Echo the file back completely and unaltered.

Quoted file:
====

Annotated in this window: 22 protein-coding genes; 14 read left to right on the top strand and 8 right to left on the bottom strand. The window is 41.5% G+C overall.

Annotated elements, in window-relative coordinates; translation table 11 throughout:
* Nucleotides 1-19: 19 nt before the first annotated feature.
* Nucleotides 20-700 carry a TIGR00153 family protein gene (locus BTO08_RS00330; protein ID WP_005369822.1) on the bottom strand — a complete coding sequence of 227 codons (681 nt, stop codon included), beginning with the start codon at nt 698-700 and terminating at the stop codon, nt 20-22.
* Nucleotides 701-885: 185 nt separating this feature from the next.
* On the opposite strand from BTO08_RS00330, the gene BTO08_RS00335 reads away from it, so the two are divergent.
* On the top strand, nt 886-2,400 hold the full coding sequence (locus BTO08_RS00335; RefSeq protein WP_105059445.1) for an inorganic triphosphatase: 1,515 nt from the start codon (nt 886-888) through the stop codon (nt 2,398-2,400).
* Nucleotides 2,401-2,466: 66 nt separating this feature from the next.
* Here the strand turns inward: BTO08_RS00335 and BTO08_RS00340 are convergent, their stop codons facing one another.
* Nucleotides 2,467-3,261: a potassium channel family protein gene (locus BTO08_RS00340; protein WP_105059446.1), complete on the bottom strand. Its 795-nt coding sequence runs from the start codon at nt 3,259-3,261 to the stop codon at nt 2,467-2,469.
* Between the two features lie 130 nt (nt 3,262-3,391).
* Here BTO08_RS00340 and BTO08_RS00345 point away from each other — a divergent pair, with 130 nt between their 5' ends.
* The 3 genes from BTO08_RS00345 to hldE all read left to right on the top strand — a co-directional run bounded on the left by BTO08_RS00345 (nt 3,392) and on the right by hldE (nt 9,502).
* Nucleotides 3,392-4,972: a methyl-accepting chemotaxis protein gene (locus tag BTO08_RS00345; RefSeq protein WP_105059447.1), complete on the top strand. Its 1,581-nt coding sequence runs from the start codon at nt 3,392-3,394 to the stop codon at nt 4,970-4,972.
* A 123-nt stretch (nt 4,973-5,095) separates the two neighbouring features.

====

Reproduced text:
Annotated in this window: 22 protein-coding genes; 14 read left to right on the top strand and 8 right to left on the bottom strand. The window is 41.5% G+C overall.

Annotated elements, in window-relative coordinates; translation table 11 throughout:
* Nucleotides 1-19: 19 nt before the first annotated feature.
* Nucleotides 20-700 carry a TIGR00153 family protein gene (locus BTO08_RS00330; protein ID WP_005369822.1) on the bottom strand — a complete coding sequence of 227 codons (681 nt, stop codon included), beginning with the start codon at nt 698-700 and terminating at the stop codon, nt 20-22.
* Nucleotides 701-885: 185 nt separating this feature from the next.
* On the opposite strand from BTO08_RS00330, the gene BTO08_RS00335 reads away from it, so the two are divergent.
* On the top strand, nt 886-2,400 hold the full coding sequence (locus BTO08_RS00335; RefSeq protein WP_105059445.1) for an inorganic triphosphatase: 1,515 nt from the start codon (nt 886-888) through the stop codon (nt 2,398-2,400).
* Nucleotides 2,401-2,466: 66 nt separating this feature from the next.
* Here the strand turns inward: BTO08_RS00335 and BTO08_RS00340 are convergent, their stop codons facing one another.
* Nucleotides 2,467-3,261: a potassium channel family protein gene (locus BTO08_RS00340; protein WP_105059446.1), complete on the bottom strand. Its 795-nt coding sequence runs from the start codon at nt 3,259-3,261 to the stop codon at nt 2,467-2,469.
* Between the two features lie 130 nt (nt 3,262-3,391).
* Here BTO08_RS00340 and BTO08_RS00345 point away from each other — a divergent pair, with 130 nt between their 5' ends.
* The 3 genes from BTO08_RS00345 to hldE all read left to right on the top strand — a co-directional run bounded on the left by BTO08_RS00345 (nt 3,392) and on the right by hldE (nt 9,502).
* Nucleotides 3,392-4,972: a methyl-accepting chemotaxis protein gene (locus tag BTO08_RS00345; RefSeq protein WP_105059447.1), complete on the top strand. Its 1,581-nt coding sequence runs from the start codon at nt 3,392-3,394 to the stop codon at nt 4,970-4,972.
* A 123-nt stretch (nt 4,973-5,095) separates the two neighbouring features.